You remember it was James Madison who said, “If angels were to govern men, neither external nor internal controls on government would be necessary,” and he was right. That’s why we have a Constitution. That’s why citizens are fighting so hard to keep its meaning from being interpreted by opinion.

This argument between me and my opponent will be dismissed by some as purely academic, but let me assure you, it’s not. Our opinion and understanding of the Constitution will determine nearly every decision and matter of policy affecting your life and your liberty.

There is a difference. The choice is clear.

Stand with me for the Constitution. This is the challenge for our generation.

The writer, a state Representative in Berks County, is a Republican candidate for governor. This op-ed article was adapted from remarks the writer made in a Web video.

April 21, 2010 at 11:19 am

--Sam Rohrer

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  1. Scott Kern

    Apr 21st, 2010

    Very interesting. Note, however, that the phrase is “on all counts” (think: courtroom setting), not to be confused with “by all accounts” (think: unanimous eyewitnesses all giving the same account).

  2. David Diano

    Apr 21st, 2010

    “And it’s how unelected activist judges have justified erasing years of history and legal precedent only to write their own laws.”

    Yes, like the radically conservative Supreme Court that claims corporations have the same rights as people.

    Do you agree with the “Originalist” view that blacks should count as 3/5 a person and not vote?

    Yes, the “choice is clear”: you have no business holding public office.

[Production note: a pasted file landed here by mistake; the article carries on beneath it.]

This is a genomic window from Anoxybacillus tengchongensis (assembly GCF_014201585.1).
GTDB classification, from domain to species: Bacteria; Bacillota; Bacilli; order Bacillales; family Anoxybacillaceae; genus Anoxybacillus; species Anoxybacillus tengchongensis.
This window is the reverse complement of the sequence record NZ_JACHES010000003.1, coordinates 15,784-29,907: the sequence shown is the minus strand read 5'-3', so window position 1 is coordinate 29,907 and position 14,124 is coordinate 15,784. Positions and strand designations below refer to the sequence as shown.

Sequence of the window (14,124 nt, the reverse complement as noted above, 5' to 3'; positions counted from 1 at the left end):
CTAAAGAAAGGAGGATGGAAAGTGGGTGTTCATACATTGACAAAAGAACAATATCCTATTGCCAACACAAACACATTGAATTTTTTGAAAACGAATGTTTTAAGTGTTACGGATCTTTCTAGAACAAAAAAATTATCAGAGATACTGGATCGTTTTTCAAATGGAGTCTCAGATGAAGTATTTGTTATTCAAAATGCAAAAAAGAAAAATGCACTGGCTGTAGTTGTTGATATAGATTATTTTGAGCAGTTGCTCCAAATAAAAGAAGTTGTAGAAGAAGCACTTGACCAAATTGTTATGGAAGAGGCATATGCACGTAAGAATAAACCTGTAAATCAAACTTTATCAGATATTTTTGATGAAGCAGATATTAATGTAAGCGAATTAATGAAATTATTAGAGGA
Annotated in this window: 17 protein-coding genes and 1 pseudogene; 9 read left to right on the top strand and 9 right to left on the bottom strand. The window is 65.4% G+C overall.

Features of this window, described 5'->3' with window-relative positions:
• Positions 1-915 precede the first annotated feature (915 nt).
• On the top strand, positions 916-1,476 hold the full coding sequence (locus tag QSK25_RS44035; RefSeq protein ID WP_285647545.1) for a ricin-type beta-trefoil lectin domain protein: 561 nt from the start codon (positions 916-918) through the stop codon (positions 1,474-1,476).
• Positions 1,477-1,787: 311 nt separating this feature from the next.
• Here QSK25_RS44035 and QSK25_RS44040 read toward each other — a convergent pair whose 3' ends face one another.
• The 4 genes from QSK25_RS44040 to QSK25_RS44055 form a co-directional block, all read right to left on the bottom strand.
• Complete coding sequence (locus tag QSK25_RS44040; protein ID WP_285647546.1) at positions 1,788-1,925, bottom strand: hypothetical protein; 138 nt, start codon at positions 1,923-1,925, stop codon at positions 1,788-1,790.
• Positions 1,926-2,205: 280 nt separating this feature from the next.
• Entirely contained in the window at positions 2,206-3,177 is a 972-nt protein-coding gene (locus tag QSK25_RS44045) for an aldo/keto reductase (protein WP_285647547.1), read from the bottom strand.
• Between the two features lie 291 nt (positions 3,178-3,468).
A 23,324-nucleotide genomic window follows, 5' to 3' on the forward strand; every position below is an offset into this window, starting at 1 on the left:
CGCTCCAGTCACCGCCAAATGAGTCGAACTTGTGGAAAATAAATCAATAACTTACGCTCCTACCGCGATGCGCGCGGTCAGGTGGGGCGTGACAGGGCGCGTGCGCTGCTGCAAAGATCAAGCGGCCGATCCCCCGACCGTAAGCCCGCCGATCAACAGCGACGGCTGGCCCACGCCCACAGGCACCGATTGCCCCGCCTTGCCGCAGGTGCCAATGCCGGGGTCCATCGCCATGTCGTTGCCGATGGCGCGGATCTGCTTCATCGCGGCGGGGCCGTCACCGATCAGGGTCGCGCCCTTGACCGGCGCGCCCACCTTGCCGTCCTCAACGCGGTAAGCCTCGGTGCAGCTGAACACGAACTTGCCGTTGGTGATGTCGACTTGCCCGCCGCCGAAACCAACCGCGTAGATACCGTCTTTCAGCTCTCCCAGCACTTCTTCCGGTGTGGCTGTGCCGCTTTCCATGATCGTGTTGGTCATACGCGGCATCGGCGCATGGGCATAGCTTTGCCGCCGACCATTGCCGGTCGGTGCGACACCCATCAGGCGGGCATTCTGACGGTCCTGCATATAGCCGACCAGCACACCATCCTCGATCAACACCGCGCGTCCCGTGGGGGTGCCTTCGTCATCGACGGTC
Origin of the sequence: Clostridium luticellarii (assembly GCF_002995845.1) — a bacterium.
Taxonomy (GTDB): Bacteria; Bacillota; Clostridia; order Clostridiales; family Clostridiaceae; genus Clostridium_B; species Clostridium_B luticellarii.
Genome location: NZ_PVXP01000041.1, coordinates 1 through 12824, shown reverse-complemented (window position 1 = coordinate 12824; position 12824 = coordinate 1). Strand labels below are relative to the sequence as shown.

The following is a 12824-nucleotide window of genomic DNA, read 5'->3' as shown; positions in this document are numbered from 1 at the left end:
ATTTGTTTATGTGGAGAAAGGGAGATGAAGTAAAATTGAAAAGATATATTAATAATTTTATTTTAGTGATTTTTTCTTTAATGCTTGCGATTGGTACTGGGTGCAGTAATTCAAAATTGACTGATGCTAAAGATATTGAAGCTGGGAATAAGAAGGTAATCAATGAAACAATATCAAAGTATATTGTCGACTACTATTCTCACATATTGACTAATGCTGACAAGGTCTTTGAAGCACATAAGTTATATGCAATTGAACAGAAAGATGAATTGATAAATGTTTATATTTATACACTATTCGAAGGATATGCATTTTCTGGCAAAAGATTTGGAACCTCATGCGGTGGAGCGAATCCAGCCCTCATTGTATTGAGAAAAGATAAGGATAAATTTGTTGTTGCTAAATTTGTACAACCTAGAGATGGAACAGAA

3. Joe Collins

    Apr 21st, 2010

    “Do you agree with the “Originalist” view that blacks should count as 3/5 a person and not vote?”

    This is an extremely ignorant argument. The Constitution has been AMENDED, which is the proper way to change the constitutional arrangement.

  4. Dan Rogan

    Apr 21st, 2010

    Diano:

    The three fifths rule was overturned by Amendment.

    Part of the “originalist” approach stresses that if the constitution is to be changed, it cannot be through strained interpretations by courts and judges, but rather, it must be done by a duly passed constitutional amendment.

    Sorry, but your sniping is off the mark.

  5. huw

    Apr 21st, 2010

    I guess only this guy knows what the constitution really says. Arrogant BS’er

  6. Lee Levan

    Apr 21st, 2010

    Bulletin to Sam: It’s now 2010. It’s no longer 1789. We now have motorized vehicles, space travel, I-pods, laser surgery, miracle medical drugs, etc., etc. Since none of them existed, or were even conceived of, at the time the federal constitution was written, how does a judge make decisions about those subjects by using only “original intent”?

    Your argument is as phony as your arithmeticly impossible “plan” to replace the property tax with a sales tax. Your absurdly simplistic ideas reveal either your own delusion or your cynical deception of the public.